(Reuters) - The U.S.-led coalition fighting Islamic State militants has not taken enough precautions to avoid civilian casualties in Syria and has underestimated the impact of its operations on civilians, Amnesty International said on Tuesday.

"It's high time the U.S. authorities came clean about the full extent of the civilian damage caused by coalition attacks in Syria," Lynn Maalouf, deputy director for research at Amnesty International's Beirut regional office, said in a statement.

"We fear the U.S.-led coalition is significantly underestimating the harm caused to civilians in its operations in Syria," Maalouf added.

Amnesty International said as many as 300 civilians have been killed in 11 attacks conducted by the U.S.-led coalition since September 2014.

"Analysis of available evidence suggests that in each of these cases, coalition forces failed to take adequate precautions to minimize harm to civilians and damage to civilian objects," Maalouf said.

"Some of these attacks may constitute disproportionate or otherwise indiscriminate attacks," she said.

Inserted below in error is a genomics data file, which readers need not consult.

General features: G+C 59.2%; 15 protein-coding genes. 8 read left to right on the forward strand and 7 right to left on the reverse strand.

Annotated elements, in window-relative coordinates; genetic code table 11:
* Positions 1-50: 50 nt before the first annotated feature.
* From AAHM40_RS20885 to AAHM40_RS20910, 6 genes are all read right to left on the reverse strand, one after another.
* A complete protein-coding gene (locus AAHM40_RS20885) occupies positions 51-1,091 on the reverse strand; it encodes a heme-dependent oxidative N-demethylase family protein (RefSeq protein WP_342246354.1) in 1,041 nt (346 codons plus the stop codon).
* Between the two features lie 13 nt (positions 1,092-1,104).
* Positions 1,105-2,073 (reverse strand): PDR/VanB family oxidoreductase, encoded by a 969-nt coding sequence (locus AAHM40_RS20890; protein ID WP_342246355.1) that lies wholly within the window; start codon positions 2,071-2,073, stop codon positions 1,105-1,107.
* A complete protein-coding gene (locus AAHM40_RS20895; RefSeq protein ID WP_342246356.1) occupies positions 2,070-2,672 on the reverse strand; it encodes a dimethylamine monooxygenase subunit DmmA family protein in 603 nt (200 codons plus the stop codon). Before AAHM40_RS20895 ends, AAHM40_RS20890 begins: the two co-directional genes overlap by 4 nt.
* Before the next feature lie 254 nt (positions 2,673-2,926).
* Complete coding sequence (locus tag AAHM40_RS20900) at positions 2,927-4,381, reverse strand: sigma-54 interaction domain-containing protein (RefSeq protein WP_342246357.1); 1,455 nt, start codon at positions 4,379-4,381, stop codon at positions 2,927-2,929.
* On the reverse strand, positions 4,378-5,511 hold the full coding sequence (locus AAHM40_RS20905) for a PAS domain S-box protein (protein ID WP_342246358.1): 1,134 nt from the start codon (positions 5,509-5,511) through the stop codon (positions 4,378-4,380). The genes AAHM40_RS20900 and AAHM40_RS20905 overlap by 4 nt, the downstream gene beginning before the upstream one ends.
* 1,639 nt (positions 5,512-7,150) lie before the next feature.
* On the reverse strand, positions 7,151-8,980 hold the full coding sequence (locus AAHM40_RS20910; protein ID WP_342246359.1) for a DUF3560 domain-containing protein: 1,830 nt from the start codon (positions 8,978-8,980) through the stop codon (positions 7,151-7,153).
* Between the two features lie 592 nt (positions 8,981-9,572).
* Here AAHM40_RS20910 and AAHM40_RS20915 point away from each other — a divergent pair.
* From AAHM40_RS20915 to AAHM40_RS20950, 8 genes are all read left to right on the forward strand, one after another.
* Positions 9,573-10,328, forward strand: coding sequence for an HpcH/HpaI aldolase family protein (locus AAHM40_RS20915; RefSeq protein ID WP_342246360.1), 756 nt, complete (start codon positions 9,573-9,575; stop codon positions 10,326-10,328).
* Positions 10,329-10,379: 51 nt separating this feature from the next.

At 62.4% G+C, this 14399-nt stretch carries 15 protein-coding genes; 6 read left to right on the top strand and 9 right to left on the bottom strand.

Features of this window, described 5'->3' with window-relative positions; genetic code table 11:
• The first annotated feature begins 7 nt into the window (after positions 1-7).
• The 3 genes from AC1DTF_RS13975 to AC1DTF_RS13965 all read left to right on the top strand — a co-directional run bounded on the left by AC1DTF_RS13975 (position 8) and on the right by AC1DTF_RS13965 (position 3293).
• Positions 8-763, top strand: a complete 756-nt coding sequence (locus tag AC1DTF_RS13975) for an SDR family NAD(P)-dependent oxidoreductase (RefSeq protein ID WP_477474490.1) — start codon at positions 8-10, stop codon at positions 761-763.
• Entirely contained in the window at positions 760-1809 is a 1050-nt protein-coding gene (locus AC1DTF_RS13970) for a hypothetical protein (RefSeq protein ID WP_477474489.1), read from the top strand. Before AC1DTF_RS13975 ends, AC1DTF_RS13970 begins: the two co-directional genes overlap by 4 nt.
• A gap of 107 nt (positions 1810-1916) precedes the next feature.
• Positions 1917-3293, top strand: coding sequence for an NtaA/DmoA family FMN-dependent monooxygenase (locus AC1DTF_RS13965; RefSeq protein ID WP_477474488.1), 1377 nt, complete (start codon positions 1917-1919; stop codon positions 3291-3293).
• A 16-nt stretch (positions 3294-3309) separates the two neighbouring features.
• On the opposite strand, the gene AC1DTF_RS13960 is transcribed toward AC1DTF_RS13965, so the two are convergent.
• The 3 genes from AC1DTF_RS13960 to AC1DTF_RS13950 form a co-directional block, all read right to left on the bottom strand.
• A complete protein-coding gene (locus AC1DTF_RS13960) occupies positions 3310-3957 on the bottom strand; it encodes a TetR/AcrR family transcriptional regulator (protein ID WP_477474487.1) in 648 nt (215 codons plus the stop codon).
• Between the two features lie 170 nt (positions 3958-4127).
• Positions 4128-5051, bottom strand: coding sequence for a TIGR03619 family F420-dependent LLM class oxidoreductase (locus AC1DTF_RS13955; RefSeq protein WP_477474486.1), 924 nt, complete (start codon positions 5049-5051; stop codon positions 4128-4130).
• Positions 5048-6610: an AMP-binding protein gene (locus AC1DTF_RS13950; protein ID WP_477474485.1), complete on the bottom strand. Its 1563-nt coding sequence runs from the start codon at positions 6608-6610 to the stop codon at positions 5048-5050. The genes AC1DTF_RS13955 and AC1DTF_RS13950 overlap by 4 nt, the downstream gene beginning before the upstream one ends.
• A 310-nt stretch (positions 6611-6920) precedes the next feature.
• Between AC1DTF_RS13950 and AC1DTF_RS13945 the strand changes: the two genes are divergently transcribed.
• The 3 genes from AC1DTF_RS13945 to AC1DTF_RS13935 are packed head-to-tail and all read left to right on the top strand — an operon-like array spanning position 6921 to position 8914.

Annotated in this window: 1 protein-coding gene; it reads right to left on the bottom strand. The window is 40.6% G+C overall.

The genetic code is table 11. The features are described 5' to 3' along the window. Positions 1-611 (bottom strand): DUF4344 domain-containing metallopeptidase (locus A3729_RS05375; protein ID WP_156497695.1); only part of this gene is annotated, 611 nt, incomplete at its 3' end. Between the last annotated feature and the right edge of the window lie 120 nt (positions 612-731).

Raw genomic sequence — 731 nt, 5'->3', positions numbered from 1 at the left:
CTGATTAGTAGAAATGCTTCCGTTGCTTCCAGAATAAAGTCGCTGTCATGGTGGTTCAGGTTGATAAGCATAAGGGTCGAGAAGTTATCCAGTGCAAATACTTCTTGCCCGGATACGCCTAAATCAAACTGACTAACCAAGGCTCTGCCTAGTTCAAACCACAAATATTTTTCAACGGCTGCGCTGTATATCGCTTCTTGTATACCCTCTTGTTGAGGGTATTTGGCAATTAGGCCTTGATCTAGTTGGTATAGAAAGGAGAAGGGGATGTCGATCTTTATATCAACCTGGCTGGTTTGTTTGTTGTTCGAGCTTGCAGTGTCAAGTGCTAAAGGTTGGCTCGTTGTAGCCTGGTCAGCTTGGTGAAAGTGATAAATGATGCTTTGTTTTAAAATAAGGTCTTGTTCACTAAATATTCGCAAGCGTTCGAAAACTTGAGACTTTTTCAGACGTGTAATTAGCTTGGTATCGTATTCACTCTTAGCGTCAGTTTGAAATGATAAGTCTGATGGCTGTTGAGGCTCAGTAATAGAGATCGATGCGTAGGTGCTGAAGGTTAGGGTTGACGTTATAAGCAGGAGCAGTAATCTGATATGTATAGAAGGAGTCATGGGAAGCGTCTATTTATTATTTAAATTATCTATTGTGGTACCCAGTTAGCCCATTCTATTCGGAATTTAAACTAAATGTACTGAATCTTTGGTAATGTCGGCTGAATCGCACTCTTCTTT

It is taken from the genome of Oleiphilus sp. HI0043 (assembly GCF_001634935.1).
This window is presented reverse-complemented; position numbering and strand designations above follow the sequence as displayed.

The Pentagon, which did not immediately respond to a request for comment, says it takes great care to minimize harm to civilians.

In July the Pentagon disclosed that air strikes against militant targets in Iraq and Syria had killed 14 civilians between July 28 last year and April 29 this year.

The U.S. military has in the past made similar disclosures of civilian deaths in its air strikes against militant groups in Iraq and Syria, and the disclosures typically follow investigations lasting weeks or months to determine the veracity of reports of civilian deaths.

(Reporting by Eric Beech and Idrees Ali in Washington; Editing by Sandra Maler)